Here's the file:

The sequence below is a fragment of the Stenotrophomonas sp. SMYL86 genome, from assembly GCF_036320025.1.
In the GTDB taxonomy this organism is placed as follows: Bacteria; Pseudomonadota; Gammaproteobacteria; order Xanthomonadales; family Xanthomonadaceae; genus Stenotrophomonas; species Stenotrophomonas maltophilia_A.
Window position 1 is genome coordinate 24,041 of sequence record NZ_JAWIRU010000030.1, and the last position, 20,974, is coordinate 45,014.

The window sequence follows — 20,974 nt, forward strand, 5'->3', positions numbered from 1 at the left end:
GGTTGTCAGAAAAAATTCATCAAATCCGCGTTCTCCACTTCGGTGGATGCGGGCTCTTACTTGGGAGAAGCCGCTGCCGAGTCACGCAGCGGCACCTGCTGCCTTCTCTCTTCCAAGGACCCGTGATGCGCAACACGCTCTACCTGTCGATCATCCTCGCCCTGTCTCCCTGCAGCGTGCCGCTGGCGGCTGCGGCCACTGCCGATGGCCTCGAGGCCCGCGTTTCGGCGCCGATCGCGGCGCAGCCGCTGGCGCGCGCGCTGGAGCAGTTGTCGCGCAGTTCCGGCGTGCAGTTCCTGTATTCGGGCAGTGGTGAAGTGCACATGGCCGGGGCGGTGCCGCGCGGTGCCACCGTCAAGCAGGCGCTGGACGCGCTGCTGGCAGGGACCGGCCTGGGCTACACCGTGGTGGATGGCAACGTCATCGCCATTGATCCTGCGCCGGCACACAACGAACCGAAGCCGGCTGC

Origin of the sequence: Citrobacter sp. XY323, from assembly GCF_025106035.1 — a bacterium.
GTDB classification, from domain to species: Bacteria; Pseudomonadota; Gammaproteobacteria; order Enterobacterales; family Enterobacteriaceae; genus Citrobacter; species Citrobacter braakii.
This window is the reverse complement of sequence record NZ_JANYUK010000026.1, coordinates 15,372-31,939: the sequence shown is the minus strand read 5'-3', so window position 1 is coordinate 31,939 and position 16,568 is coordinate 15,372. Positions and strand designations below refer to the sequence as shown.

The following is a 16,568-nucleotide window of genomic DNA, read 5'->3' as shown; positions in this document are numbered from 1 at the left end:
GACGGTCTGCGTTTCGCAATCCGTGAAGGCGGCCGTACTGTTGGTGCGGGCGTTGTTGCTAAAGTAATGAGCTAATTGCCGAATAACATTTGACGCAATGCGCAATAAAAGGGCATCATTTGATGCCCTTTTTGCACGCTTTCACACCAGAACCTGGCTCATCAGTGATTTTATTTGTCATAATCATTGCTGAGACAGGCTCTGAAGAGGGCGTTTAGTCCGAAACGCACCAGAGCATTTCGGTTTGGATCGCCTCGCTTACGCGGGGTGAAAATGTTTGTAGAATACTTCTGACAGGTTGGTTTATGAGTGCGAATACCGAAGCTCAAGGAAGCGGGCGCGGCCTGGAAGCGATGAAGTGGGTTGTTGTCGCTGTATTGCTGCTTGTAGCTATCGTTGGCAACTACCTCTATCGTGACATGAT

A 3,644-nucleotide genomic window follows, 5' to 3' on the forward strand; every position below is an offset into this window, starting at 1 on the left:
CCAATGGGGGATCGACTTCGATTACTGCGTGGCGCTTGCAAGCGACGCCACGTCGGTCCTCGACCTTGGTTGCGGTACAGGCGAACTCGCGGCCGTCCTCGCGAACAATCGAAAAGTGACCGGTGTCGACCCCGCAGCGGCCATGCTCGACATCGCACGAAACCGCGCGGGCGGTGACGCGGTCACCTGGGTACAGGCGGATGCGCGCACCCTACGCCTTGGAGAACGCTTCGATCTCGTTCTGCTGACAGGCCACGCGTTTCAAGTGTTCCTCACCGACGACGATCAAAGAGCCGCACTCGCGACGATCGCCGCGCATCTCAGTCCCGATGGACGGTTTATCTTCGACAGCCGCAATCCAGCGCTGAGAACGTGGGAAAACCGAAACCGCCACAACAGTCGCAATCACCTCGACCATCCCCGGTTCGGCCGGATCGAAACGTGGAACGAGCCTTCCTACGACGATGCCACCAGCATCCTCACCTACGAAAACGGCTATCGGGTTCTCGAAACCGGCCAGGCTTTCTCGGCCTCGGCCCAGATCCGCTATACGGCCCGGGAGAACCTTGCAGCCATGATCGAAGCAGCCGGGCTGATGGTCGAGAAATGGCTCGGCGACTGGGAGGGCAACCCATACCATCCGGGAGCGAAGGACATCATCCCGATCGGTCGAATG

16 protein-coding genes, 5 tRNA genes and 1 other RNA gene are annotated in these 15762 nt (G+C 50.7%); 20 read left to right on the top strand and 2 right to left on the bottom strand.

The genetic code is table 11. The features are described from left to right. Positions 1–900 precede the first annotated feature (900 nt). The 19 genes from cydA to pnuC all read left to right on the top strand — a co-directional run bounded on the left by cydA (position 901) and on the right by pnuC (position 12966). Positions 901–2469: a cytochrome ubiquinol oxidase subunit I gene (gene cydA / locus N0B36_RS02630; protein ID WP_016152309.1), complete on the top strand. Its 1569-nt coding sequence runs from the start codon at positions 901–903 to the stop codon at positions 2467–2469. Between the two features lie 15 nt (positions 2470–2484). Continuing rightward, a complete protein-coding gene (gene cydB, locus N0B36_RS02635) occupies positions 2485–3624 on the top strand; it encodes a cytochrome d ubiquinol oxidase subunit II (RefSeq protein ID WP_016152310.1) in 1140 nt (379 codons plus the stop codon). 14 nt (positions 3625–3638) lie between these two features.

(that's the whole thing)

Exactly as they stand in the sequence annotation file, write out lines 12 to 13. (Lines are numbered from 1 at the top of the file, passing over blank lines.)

CCAATGGGGGATCGACTTCGATTACTGCGTGGCGCTTGCAAGCGACGCCACGTCGGTCCTCGACCTTGGTTGCGGTACAGGCGAACTCGCGGCCGTCCTCGCGAACAATCGAAAAGTGACCGGTGTCGACCCCGCAGCGGCCATGCTCGACATCGCACGAAACCGCGCGGGCGGTGACGCGGTCACCTGGGTACAGGCGGATGCGCGCACCCTACGCCTTGGAGAACGCTTCGATCTCGTTCTGCTGACAGGCCACGCGTTTCAAGTGTTCCTCACCGACGACGATCAAAGAGCCGCACTCGCGACGATCGCCGCGCATCTCAGTCCCGATGGACGGTTTATCTTCGACAGCCGCAATCCAGCGCTGAGAACGTGGGAAAACCGAAACCGCCACAACAGTCGCAATCACCTCGACCATCCCCGGTTCGGCCGGATCGAAACGTGGAACGAGCCTTCCTACGACGATGCCACCAGCATCCTCACCTACGAAAACGGCTATCGGGTTCTCGAAACCGGCCAGGCTTTCTCGGCCTCGGCCCAGATCCGCTATACGGCCCGGGAGAACCTTGCAGCCATGATCGAAGCAGCCGGGCTGATGGTCGAGAAATGGCTCGGCGACTGGGAGGGCAACCCATACCATCCGGGAGCGAAGGACATCATCCCGATCGGTCGAATG

16 protein-coding genes, 5 tRNA genes and 1 other RNA gene are annotated in these 15762 nt (G+C 50.7%); 20 read left to right on the top strand and 2 right to left on the bottom strand.